Chapter 13 (12th)

The Rise of Mass Democracy

  1. The “Corrupt Bargain” election of 1824
    1. The election of 1824 was the last of the old-style politics. The big winner of this transformation was the common man. The political game would soon be changed. Specifically, the common white man as universal white manhood suffrage (all white men could vote) became the norm.
    2. The 1824 election was unique in many ways…
      1. There were four candidates, not two: Andrew Jackson of Tennessee, Henry Clay of Kentucky, William H. Crawford of Georgia, and John Q. Adams of Massachusetts.
        1. They all called themselves "Republicans."
        2. Three candidates were "favorite sons" for their section of the country. Henry Clay, as Speaker of the House and architect of the American System, considered himself not a sectional candidate but a national figure.
      2. Since the votes were spread out, no candidate got a majority of the electoral vote and won. Jackson got the most votes, but not a majority. Adams came in second, then Crawford, then Clay.
      3. The election went to the House who'd pick the president from the top three finishers, Clay was out. Crawford had health issues and was effectively out–it was Jackson or J. Q. Adams.
    3. Henry Clay, as House Speaker, was in a unique position to influence the vote. Jackson was Clay's main rival (they both were westerners) so Clay threw his support to Adams. Adams won.
      1. Adams later named Henry Clay to be Secretary of State. The ordeal looked sneaky and was thus called the "Corrupt Bargain."
      2. Jackson and his supporters claimed the politicians had made a deal to grab the White House from the people. This may be a stretch, and even if it did happen, it wasn't illegal but just the machine of politics at work.
    4. Corrupt or not, the 1824 election was a turning point. It energized the common man to get out and vote like he'd never done before.
  2. A Yankee Misfit in the White House
    1. John Quincy Adams, like his father John Adams, was an puritanical Yankee. He was intelligent, respected, honorable, stern, tactless. As president, he was very able but somewhat wooden and lacked the “people’s touch” (which Jackson notably had).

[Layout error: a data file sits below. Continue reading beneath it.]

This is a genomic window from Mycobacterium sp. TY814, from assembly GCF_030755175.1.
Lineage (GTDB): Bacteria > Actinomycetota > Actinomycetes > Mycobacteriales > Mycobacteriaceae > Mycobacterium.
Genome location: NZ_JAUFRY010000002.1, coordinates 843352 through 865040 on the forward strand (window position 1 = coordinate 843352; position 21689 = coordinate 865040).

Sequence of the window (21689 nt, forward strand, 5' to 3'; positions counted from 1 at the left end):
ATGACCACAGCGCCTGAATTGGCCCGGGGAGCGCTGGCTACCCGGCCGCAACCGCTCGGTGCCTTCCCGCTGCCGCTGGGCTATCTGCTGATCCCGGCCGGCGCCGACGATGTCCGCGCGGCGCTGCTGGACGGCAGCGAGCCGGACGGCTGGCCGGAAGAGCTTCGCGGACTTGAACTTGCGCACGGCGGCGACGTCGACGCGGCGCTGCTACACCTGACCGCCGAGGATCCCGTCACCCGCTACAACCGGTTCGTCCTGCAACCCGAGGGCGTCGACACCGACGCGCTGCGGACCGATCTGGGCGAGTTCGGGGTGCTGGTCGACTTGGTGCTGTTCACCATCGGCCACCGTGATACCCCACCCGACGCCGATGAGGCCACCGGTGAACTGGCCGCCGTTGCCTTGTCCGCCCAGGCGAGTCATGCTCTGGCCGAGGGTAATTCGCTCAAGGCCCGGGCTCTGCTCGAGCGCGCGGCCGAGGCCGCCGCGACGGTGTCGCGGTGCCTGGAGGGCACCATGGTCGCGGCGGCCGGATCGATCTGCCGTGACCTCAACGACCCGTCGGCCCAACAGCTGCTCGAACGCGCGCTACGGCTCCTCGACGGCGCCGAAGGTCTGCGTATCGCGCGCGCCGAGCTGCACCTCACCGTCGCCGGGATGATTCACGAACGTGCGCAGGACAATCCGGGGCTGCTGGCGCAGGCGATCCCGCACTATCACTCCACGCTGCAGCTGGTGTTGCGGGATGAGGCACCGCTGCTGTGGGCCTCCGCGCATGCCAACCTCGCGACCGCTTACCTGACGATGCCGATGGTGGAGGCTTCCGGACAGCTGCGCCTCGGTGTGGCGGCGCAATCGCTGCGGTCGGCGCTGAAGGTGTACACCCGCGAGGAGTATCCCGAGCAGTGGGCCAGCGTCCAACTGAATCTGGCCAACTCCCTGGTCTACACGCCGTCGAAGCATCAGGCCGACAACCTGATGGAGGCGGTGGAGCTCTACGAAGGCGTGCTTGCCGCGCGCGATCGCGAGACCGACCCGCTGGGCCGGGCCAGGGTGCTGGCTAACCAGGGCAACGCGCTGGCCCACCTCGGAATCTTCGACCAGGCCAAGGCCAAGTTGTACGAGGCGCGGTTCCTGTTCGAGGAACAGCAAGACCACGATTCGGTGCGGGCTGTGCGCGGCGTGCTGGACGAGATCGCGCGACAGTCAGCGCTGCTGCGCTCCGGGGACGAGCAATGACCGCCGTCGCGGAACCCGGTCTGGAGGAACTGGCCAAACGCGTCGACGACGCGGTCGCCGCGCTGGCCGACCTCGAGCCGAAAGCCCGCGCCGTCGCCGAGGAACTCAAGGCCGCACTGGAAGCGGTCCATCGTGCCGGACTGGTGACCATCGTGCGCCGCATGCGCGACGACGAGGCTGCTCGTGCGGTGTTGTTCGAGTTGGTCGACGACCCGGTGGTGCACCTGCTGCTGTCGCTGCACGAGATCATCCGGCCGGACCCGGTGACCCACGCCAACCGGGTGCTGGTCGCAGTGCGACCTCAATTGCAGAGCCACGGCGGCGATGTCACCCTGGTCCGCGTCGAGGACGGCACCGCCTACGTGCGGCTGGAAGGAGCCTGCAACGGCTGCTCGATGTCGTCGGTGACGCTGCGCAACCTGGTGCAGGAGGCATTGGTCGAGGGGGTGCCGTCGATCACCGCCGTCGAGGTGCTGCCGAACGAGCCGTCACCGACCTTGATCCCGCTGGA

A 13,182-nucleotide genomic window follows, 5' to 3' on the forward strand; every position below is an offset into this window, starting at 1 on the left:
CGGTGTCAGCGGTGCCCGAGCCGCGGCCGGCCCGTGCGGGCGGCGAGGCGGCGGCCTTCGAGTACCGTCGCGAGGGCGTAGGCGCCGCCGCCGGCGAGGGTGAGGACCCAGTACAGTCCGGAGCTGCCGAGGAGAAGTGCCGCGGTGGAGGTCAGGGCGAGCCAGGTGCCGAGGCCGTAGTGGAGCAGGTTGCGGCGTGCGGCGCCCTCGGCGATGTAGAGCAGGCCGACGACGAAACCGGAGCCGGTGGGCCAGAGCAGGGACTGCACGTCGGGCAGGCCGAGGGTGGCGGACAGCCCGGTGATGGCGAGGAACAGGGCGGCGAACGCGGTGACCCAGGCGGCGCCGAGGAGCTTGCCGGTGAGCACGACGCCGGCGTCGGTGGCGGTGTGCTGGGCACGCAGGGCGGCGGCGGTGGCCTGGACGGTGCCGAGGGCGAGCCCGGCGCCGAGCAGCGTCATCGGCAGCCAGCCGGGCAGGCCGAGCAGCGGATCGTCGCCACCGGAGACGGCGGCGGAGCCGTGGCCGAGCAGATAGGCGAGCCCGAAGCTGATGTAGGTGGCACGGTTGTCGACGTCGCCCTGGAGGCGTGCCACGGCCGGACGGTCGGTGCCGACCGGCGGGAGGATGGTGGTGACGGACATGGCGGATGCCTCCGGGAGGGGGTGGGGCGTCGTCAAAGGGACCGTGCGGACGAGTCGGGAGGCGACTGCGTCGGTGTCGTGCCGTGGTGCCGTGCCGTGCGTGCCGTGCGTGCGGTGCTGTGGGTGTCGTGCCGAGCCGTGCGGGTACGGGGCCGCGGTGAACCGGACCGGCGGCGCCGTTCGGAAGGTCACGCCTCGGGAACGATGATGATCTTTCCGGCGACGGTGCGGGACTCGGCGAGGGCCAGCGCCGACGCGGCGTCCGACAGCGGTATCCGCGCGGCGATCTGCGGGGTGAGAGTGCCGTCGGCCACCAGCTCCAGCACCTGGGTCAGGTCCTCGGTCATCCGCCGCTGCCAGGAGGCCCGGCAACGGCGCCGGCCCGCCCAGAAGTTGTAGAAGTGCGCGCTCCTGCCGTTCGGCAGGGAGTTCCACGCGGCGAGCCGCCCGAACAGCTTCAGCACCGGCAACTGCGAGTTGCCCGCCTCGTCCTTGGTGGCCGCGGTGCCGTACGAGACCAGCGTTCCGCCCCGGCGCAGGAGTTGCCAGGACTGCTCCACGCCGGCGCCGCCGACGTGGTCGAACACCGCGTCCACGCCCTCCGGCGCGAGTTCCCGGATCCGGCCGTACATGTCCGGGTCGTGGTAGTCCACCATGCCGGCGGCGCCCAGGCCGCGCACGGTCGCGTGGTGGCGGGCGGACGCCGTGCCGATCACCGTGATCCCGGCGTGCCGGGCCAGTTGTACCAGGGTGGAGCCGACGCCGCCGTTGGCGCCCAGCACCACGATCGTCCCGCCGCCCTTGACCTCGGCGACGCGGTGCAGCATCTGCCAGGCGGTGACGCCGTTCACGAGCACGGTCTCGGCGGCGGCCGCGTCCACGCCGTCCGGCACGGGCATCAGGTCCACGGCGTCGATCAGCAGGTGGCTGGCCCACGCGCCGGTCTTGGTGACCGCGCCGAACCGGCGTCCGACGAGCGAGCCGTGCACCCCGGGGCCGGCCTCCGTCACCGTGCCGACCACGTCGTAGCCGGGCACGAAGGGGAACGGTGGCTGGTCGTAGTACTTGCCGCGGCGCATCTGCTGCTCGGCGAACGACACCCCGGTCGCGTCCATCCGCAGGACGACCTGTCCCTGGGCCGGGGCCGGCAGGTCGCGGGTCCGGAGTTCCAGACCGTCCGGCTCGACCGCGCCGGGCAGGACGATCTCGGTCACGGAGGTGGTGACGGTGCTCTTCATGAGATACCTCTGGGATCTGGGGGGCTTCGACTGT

2. Adams stubbornly refused to remove public officials to make room for new ones. He removed only 12 people during his presidency.
      1. This frustrated party workers who'd expected a job. Why work to keep him in office? they wondered.
    3. John Q. Adams pushed nationalist programs to build (a) roads and canals, (b) a national university, and (c) a national observatory.
      1. The public was not excited. The South was already turning against internal improvements (roads, canals) and a national university or observatory would mean keeping the tariff going. These things were seen as an elitist waste of money. Most Americans were simple farmers, not scholars.
    4. Pres. Adams tried to slow down the western land speculation. Although this was likely a wise move financially speaking, the West hated this. They'd grown accustomed to getting easy credit to easily buy land.
      1. Down South, land was also an issue. Georgia wanted to kick out the Cherokee Indians. Pres. Adams wanted to deal justly with the Indians but the Georgia governor succeeded in keeping the federal government out.
      2. Adams now had two sections lined against him: the South and the West.
  3. Going “Whole Hog” for Jackson in 1828”
    1. Almost immediately after the corrupt bargain election of 1824, Andrew Jackson started campaigning for 1828. His theme was simple: the people had been swindled by the politicians, and he was the people's choice for 1828.
    2. The 1828 election was colorful, to say the least, and the mudslinging began.
      1. Jacksonians swayed people against John Q. Adams by painting him as dishonest huckster (in reality, he was an honest and honorable man). They also claimed Adams had procured the services of a servant girl for a Russian tsar's lust.
      2. Adams' supporters got ugly too. They said Jackson was crude, rude, prone to whiskey. They charged that Rachel Jackson was an adultress. She'd been married prior to Jackson, then it was discovered that her divorce hadn't been finalized. The Jackson's quickly fixed the situation, but the words stung. Rachel Jackson died only one month after the election. Jackson blamed the death on the harsh words spoken and never forgave the speakers.